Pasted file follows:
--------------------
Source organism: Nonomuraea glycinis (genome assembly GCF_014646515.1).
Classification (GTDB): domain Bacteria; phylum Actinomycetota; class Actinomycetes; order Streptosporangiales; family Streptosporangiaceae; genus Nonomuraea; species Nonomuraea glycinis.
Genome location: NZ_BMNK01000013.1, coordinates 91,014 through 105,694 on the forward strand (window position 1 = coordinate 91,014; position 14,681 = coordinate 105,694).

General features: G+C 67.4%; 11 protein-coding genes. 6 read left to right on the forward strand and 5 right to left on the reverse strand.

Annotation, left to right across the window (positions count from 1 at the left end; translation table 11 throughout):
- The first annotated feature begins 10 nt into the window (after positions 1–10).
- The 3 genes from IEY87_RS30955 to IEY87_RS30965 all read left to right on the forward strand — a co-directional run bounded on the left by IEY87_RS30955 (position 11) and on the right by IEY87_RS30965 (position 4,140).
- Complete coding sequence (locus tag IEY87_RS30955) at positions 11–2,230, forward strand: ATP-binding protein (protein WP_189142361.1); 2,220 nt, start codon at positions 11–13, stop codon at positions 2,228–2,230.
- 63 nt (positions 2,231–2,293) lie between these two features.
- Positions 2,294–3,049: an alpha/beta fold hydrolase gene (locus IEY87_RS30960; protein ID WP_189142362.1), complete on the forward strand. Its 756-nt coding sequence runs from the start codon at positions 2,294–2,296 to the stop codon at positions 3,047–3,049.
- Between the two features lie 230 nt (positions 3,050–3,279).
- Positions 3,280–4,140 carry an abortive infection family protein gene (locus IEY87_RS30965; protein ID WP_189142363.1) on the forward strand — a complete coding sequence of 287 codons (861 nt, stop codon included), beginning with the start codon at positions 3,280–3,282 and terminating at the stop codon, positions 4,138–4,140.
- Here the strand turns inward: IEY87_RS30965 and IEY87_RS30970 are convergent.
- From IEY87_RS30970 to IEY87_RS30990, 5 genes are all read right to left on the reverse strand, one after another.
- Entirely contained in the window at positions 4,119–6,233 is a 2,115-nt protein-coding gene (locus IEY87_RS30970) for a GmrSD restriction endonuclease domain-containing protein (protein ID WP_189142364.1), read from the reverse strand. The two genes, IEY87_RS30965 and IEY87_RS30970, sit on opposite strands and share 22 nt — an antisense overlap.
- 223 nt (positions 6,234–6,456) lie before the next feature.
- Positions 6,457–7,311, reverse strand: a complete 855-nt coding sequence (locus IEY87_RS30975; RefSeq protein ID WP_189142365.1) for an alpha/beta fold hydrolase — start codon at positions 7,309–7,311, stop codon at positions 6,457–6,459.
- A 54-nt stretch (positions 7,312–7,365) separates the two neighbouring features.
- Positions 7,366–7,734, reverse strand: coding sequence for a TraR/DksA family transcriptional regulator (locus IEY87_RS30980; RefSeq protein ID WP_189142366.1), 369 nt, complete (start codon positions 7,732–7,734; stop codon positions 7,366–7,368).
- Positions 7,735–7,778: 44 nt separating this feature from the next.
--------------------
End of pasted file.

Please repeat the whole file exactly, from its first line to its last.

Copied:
Source organism: Nonomuraea glycinis (genome assembly GCF_014646515.1).
Classification (GTDB): domain Bacteria; phylum Actinomycetota; class Actinomycetes; order Streptosporangiales; family Streptosporangiaceae; genus Nonomuraea; species Nonomuraea glycinis.
Genome location: NZ_BMNK01000013.1, coordinates 91,014 through 105,694 on the forward strand (window position 1 = coordinate 91,014; position 14,681 = coordinate 105,694).

General features: G+C 67.4%; 11 protein-coding genes. 6 read left to right on the forward strand and 5 right to left on the reverse strand.

Annotation, left to right across the window (positions count from 1 at the left end; translation table 11 throughout):
- The first annotated feature begins 10 nt into the window (after positions 1–10).
- The 3 genes from IEY87_RS30955 to IEY87_RS30965 all read left to right on the forward strand — a co-directional run bounded on the left by IEY87_RS30955 (position 11) and on the right by IEY87_RS30965 (position 4,140).
- Complete coding sequence (locus tag IEY87_RS30955) at positions 11–2,230, forward strand: ATP-binding protein (protein WP_189142361.1); 2,220 nt, start codon at positions 11–13, stop codon at positions 2,228–2,230.
- 63 nt (positions 2,231–2,293) lie between these two features.
- Positions 2,294–3,049: an alpha/beta fold hydrolase gene (locus IEY87_RS30960; protein ID WP_189142362.1), complete on the forward strand. Its 756-nt coding sequence runs from the start codon at positions 2,294–2,296 to the stop codon at positions 3,047–3,049.
- Between the two features lie 230 nt (positions 3,050–3,279).
- Positions 3,280–4,140 carry an abortive infection family protein gene (locus IEY87_RS30965; protein ID WP_189142363.1) on the forward strand — a complete coding sequence of 287 codons (861 nt, stop codon included), beginning with the start codon at positions 3,280–3,282 and terminating at the stop codon, positions 4,138–4,140.
- Here the strand turns inward: IEY87_RS30965 and IEY87_RS30970 are convergent.
- From IEY87_RS30970 to IEY87_RS30990, 5 genes are all read right to left on the reverse strand, one after another.
- Entirely contained in the window at positions 4,119–6,233 is a 2,115-nt protein-coding gene (locus IEY87_RS30970) for a GmrSD restriction endonuclease domain-containing protein (protein ID WP_189142364.1), read from the reverse strand. The two genes, IEY87_RS30965 and IEY87_RS30970, sit on opposite strands and share 22 nt — an antisense overlap.
- 223 nt (positions 6,234–6,456) lie before the next feature.
- Positions 6,457–7,311, reverse strand: a complete 855-nt coding sequence (locus IEY87_RS30975; RefSeq protein ID WP_189142365.1) for an alpha/beta fold hydrolase — start codon at positions 7,309–7,311, stop codon at positions 6,457–6,459.
- A 54-nt stretch (positions 7,312–7,365) separates the two neighbouring features.
- Positions 7,366–7,734, reverse strand: coding sequence for a TraR/DksA family transcriptional regulator (locus IEY87_RS30980; RefSeq protein ID WP_189142366.1), 369 nt, complete (start codon positions 7,732–7,734; stop codon positions 7,366–7,368).
- Positions 7,735–7,778: 44 nt separating this feature from the next.